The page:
So what numbers should one use?
Given all of the above, and the disagreements about source terms that can dramatically alter the totals, what numbers should people who want to discuss the victims of the bombings use when doing so?
It is clear that numbers, stripped from their technical contexts, are deployed primarily as a form of moral calculus.
There is, I think it should be clear, no simple answer to this. In practice, authors and reports seem to cluster around two numbers, which I will call the “low” and the “high” estimates. The “low” estimates are those derived from the estimates of the 1940s: around 70,000 dead at Hiroshima, and around 40,000 dead at Nagasaki, for 110,000 total dead. The “high” estimates are those that derive from the 1977 re-estimation: around 140,000 dead at Hiroshima, and around 70,000 dead at Nagasaki, for a total of 210,000 total dead. Given that the “high” estimates are almost double the “low” estimates, this is a significant difference. There is no intellectually defensible reason to assume that, for example, an average (105,000 dead at Hiroshima, 55,000 dead at Nagasaki) would be more accurate or meaningful.
My qualitative sense is that historians who want to emphasize the suffering of the Japanese (and the injustice of the bombing) tend to prefer the “high” numbers, while those who want to emphasize the military necessity of the attack tend to prefer the “low” numbers. And therein lies the real question: What do these estimates do for us, rhetorically? It is clear that numbers, stripped from their technical contexts, are deployed primarily as a form of moral calculus. And this should not surprise us, given that so much of the argument defending the atomic bombs relies on another casualty estimate: how many people might have died in a full-scale land invasion of Japan (numbers that have been similarly contested for decades, ranging from tens of thousands of casualties, to the more imaginative millions).
Separately, the number of dead at Hiroshima and Nagasaki have also been explicitly compared to the estimated dead from the devastating firebombing attacks against both Germany (notably Dresden) and Japan (notably Tokyo) that preceded them. This argument is again part of the justification of atomic bombings, an attempt to show that they were not “special” in any particular moral sense when put up against “conventional” Allied activity. Whether this is or isn’t a strong argument is out of scope for this article, but it is just worth keeping in mind what work the “low” numbers do, for they pale in comparison with the highest estimates of the Tokyo bombing dead, and with the estimates for a land invasion of Japan.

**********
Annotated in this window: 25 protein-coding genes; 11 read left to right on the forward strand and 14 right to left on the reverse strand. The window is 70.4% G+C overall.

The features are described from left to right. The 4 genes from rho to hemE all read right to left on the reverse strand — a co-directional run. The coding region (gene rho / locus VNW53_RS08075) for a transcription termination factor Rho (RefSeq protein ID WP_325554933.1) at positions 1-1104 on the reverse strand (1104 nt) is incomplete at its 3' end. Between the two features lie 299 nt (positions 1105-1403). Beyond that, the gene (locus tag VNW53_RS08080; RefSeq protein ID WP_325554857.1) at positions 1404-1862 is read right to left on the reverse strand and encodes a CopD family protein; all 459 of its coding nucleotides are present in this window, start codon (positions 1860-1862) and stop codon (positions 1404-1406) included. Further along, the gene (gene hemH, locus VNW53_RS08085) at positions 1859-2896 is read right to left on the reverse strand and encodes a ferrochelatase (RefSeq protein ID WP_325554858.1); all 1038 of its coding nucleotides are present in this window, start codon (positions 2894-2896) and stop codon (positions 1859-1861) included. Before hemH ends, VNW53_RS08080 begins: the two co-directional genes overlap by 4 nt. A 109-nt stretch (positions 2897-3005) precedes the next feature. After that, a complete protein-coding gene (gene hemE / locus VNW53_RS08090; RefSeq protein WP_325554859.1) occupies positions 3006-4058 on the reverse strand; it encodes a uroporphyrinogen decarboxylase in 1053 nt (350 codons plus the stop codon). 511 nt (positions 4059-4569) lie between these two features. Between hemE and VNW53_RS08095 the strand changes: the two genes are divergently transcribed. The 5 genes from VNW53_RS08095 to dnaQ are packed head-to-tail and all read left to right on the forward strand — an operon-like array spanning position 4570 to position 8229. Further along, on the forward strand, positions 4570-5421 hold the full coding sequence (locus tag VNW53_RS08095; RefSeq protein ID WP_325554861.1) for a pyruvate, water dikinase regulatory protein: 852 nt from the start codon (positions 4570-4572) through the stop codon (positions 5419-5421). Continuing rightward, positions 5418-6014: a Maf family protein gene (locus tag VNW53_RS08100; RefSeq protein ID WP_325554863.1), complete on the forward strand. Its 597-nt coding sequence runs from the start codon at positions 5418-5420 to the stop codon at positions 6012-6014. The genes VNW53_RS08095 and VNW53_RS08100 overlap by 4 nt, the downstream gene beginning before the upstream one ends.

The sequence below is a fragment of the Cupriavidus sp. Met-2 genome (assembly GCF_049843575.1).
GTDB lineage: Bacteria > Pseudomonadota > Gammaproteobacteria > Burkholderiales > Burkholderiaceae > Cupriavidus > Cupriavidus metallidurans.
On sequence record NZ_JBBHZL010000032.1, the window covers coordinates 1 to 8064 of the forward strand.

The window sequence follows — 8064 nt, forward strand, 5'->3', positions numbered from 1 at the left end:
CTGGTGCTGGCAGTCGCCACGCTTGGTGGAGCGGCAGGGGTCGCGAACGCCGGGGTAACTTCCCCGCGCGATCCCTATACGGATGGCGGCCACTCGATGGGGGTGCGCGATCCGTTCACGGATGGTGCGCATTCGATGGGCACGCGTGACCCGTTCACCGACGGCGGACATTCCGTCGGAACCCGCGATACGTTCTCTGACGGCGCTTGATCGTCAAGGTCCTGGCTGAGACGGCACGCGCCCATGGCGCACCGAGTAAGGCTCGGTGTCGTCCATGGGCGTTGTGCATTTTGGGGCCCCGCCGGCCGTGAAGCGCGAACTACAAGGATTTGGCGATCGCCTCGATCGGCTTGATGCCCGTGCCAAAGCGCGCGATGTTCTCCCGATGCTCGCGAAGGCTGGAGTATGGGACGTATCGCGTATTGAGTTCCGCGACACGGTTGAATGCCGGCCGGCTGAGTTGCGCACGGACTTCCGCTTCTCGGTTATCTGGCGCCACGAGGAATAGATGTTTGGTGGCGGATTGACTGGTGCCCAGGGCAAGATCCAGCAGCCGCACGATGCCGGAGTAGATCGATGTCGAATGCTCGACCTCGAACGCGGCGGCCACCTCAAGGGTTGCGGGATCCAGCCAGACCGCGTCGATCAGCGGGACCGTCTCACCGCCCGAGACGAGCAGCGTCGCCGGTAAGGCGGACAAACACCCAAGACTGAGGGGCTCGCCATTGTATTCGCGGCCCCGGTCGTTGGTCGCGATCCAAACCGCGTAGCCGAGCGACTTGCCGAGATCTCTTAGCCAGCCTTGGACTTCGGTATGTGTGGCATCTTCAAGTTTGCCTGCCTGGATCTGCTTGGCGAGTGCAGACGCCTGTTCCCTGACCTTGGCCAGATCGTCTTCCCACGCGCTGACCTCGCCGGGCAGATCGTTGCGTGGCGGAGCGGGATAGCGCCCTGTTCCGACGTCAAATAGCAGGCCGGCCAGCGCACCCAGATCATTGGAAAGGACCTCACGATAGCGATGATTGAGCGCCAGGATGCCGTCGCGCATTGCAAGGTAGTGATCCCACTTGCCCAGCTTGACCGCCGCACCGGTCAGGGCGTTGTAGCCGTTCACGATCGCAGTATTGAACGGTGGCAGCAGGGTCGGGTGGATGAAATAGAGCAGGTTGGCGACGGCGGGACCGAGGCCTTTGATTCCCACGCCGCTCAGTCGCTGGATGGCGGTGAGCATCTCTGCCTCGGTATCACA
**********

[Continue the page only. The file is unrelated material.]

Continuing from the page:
Given that there is no satisfactory way to decide whether the “low” or “high” estimates are more accurate, it is fairly clear there is no “neutral” choice to be made. It ultimately comes down to which sort of authority one wishes to go with: the official estimates of the United States military in the 1940s, or the later estimates by a group of anti-nuclear weapons scientists, largely spearheaded by Japan. Both made legitimate points in making their estimations; neither show any apparent perfidy or obvious intellectual dishonesty.
Short of choosing one or the other, is there an elegant way to talk about the range? Saying “between 70,000 and 140,000 people died at Hiroshima” captures some of it, but does not really capture the reasons for the variance in these numbers. I might suggest, if there is space to do so, saying something like:
“The United States military estimated that around 70,000 people died at Hiroshima, though later independent estimates argued that the actual number was 140,000 dead. In both cases, the majority of the deaths occurred on the day of the bombing itself, with nearly all of them taking place by the end of 1945.”
This makes the authorship claims more explicit (even as it generalizes quite a bit into “the United States military” and “independent estimates”), and also makes it clear that this range is the cause of two entirely different assessments, not the errors of a single assessment. And it clarifies the question of timing, if the latter clause is allowed in. It is a wordy explanation—journalists will no doubt question whether it is worth the space in an article where they probably just wanted a simple number to quote—but if we are going to invoke such uncounted dead, it is worth the effort to do it in a way that is respectful of the uncertainties involved.
A vault within the Atomic Bomb Memorial Mound contains the ashes of Hiroshima victims cremated after the bombing. Remains of more than 800 have been identified but remain unclaimed. Thousands more remain unidentified. (Jeremy Carver / Creative Commons BY-NC-ND)